Bad luck has nothing to do with Moore’s Law. If that is the association you had, you are confusing it with Murphy’s Law. However, you were not far off because Moore’s Law and Murphy’s Law are connected.
Moore’s Law was formulated by Gordon E. Moore, co-founder of Intel. In 1965 he reported observations about how fast semiconductor technology had advanced since the late 50s. Based on this data, Moore made projections for the future development of semiconductors, i.e. microchips and microprocessors. This Law has held true ever since.
Much more than that, it has served as a guiding principle for many companies in the industry. Although the technology repeatedly faced challenges that seemed like they would bring development to a halt and break Moore’s Law, engineers kept solving them with ever new innovations. Due to its history, Moore himself once described his law as a violation of Murphy’s Law: “Everything gets better and better.”
And according to Intel, this trend will continue for at least another decade, a statement they have been issuing for more than three decades.
What Is Moore’s Law?
In 1965 Gordon E. Moore published his observation that the number of transistors per square inch on integrated circuits had doubled approximately every year since the invention of the integrated circuit in 1958.
At the time Moore predicted this trend would continue for at least ten more years. In his 1965 paper Cramming More Components Onto Integrated Circuits Moore wrote:
With unit cost falling as the number of components per circuit rises, by 1975 economics may dictate squeezing as many as 65,000 components on a single silicon chip.
This projection wasn’t quite right. When by 1975 chips only held 10,000 transistors each, he updated his prediction to a doubling approximately every two years. Almost 50 years later, Moore’s (updated) Law still holds true. Today, over a billion transistors find space on a single chip.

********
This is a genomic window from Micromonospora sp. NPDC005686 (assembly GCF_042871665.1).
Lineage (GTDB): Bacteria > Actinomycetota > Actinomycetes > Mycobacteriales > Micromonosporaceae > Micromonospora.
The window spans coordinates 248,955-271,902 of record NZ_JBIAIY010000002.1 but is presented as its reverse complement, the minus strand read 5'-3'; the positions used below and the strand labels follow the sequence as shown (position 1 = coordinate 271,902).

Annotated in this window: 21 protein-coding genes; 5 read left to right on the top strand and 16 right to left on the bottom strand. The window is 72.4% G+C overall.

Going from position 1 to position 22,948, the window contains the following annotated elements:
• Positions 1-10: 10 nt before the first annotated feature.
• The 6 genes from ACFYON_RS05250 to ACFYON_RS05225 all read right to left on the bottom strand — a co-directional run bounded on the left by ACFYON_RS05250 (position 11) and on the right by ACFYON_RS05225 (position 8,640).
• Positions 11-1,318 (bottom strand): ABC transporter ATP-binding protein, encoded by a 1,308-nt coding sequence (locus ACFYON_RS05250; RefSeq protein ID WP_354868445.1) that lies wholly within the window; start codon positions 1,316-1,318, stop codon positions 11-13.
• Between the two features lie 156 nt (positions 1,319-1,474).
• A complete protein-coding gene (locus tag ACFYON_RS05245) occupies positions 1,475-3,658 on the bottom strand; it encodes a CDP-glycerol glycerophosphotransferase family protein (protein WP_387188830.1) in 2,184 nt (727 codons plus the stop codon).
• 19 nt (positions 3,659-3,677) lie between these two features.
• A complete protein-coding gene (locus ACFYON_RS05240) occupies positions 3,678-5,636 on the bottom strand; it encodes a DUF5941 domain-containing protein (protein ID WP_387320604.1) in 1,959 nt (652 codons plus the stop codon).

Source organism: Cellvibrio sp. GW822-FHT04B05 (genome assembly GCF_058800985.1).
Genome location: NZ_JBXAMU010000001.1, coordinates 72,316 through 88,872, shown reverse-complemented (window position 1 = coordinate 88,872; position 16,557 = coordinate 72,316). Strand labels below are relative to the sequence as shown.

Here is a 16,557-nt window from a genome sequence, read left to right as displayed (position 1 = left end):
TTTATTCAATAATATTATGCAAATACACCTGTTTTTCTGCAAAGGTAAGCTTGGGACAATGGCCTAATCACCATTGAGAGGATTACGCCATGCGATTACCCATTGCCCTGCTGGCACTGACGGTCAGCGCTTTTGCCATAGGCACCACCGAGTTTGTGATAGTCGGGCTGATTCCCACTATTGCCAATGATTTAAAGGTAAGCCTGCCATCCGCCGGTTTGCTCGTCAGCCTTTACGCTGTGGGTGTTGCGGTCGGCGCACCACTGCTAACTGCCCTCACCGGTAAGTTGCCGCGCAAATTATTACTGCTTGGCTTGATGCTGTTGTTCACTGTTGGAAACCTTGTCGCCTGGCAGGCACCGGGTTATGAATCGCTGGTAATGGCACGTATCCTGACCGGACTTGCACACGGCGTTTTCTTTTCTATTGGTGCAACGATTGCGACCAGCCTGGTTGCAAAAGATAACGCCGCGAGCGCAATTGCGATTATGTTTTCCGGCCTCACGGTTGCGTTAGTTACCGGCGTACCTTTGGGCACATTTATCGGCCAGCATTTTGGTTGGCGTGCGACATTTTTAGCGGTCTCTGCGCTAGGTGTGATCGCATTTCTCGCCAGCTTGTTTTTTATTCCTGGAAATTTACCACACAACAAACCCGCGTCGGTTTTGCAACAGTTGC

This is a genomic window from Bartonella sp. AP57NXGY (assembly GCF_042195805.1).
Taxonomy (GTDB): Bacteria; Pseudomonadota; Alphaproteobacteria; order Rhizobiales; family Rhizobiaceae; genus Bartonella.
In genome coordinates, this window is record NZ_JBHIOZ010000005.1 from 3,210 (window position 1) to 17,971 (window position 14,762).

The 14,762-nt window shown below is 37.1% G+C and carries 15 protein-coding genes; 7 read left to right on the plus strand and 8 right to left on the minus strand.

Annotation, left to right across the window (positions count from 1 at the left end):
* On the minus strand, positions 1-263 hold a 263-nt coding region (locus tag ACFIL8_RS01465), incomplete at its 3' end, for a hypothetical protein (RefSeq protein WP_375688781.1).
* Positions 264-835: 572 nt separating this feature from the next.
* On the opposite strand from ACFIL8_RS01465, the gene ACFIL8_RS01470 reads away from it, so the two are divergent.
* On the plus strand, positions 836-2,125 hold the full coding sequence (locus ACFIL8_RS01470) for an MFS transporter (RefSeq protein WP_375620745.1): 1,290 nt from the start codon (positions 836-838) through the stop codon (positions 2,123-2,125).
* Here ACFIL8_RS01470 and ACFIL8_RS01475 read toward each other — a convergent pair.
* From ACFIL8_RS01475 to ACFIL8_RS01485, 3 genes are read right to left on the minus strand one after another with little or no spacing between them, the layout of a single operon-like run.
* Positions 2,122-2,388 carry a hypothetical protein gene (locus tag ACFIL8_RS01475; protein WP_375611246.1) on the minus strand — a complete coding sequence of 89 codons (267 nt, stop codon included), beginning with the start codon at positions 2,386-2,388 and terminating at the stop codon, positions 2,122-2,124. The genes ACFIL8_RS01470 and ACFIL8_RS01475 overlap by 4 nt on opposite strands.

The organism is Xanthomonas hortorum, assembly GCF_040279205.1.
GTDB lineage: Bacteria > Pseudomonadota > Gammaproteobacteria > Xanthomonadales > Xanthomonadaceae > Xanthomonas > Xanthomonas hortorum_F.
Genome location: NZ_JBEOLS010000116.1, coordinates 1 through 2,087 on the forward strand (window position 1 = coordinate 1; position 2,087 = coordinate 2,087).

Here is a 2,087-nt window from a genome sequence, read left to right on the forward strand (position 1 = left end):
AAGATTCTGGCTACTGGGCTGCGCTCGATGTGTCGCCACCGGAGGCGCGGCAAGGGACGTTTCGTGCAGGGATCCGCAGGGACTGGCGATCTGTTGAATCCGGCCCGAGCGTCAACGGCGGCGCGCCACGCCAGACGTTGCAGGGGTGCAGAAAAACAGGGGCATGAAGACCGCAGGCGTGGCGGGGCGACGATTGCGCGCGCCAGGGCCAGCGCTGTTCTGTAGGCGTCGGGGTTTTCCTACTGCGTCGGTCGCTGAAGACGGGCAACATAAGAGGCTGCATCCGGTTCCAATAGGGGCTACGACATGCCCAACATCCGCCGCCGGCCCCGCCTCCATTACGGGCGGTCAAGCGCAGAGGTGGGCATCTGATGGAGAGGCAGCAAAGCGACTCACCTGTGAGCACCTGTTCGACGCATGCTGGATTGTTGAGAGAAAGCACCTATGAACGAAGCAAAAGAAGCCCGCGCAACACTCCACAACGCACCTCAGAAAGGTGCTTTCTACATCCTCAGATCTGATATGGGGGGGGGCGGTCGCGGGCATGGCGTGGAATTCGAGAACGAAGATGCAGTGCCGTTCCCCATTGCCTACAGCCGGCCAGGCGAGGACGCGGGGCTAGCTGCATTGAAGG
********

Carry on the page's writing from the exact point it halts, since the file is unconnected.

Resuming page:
“If the transistors in a microprocessor were represented by people, the [above] timeline gives an idea of the pace of Moore’s Law. Now imagine those 1.3 billion people [at the end of the timeline] could fit onstage in the original music hall [at the beginning of the timeline]. That’s the scale of Moore’s Law.“
Why Did Moore’s Law Persist?
As Moore himself anticipated, the economics dictated the continuous development. In its original formulation, Moore’s Law was already tightly associated with minimum component costs.
The complexity for minimum component costs has increased at a rate of roughly a factor of two per year.
In other words, Moore’s projection for the future was also based on the observation that costs had decreased with increasing complexity. However, Moore emphasized that each evolution of the technology has a specific complexity that achieves minimum component costs. When complexity increases beyond this point, so does vulnerability to defects, narrowing the yield and thus effectively increasing component costs. Thus constant evolution of the technology, driven by innovation, has been and always will be inevitable if Moore’s Law is to be upheld.